"There are so many possible pathways," said Garrison, theorizing that kids exposed to less violence may find it easier to fall asleep or have fewer nightmares.  "But trying to reduce media violence is an important goal for all families.  And the good news is: There's lots of great, healthy content out there for preschool children, a lot of positive options."

Garrison recommends checking CommonSenseMedia.org for information about media violence.

Copyright 2012 ABC News Radio

Tuesday
Mar062012

Preschool Mouths: Dental Disaster Zones

iStockphoto/Thinkstock(NEW YORK) -- Preschoolers across the country are increasingly getting fillings and extractions for extensive dental decay, sometimes requiring surgery and general anesthesia in an operating room, pediatric dentists report.

The trend, seen in families both rich and poor, points to neglect driven by several factors. Despite decades of emphasis on eliminating tooth decay with fluoride toothpastes and frequent brushing, many parents aren’t getting the message that dental care begins when a child’s first tooth comes in, and that a child should be brushing with fluoride by age 2.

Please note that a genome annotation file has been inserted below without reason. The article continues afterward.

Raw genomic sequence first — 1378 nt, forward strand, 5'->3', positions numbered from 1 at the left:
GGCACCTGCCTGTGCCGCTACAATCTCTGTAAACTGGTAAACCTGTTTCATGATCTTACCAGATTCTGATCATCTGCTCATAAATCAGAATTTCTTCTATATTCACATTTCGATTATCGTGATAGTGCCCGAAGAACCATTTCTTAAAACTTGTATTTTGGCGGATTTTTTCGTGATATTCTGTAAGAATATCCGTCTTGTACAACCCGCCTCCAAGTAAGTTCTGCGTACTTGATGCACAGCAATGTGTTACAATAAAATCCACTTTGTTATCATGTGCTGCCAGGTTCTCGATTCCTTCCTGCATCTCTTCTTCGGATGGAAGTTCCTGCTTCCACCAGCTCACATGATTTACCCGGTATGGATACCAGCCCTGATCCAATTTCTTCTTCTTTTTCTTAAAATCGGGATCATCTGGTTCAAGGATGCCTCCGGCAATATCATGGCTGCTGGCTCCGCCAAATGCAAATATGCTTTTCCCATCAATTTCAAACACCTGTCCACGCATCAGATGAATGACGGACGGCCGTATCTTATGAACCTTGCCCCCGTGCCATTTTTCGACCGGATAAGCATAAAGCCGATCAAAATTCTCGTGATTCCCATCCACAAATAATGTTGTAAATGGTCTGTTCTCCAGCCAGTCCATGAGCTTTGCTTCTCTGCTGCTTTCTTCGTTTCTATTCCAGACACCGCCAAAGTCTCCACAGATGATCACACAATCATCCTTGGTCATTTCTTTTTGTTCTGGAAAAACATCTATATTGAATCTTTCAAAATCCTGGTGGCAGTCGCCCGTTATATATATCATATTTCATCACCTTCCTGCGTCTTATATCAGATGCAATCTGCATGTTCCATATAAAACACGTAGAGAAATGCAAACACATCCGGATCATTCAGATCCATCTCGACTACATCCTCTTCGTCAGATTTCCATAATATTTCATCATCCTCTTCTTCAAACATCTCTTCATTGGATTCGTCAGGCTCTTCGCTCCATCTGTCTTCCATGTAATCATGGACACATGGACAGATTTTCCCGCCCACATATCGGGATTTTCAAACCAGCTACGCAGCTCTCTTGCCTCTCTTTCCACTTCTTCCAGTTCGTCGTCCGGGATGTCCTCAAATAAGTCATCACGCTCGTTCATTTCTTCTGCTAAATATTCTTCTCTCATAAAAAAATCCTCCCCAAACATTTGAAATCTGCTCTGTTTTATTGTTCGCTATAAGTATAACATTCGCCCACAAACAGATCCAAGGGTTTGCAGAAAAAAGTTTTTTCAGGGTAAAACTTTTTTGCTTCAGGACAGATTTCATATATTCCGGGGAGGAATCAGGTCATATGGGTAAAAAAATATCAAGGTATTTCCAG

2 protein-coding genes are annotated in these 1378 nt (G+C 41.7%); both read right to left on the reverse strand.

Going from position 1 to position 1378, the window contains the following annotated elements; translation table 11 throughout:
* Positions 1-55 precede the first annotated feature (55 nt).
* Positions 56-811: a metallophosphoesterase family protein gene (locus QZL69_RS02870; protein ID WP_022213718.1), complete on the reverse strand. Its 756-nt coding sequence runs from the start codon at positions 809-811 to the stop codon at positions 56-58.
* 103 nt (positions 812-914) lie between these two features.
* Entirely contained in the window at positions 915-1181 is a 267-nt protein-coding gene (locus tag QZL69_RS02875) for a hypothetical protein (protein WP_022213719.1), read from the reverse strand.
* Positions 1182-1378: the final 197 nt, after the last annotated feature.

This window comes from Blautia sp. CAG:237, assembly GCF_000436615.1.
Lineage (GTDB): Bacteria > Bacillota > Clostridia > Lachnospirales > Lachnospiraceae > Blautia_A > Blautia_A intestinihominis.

Parents of all income levels indulge young children in too many sugary snacks and sippy cups filled with sugar-laden fruit juices, dentists say. Too often, they put toddlers to bed with a bottle of juice or milk. Saliva levels go down overnight, making the mouth even more acidic and allowing sugars in the drinks to eat into tooth enamel for hours at a time.

As a result, dentists are fighting more aggressively to counter the resulting decay, often treating cavities in baby teeth before the bad bacteria can spread elsewhere in the body or harm the adult teeth forming below them in the jaw.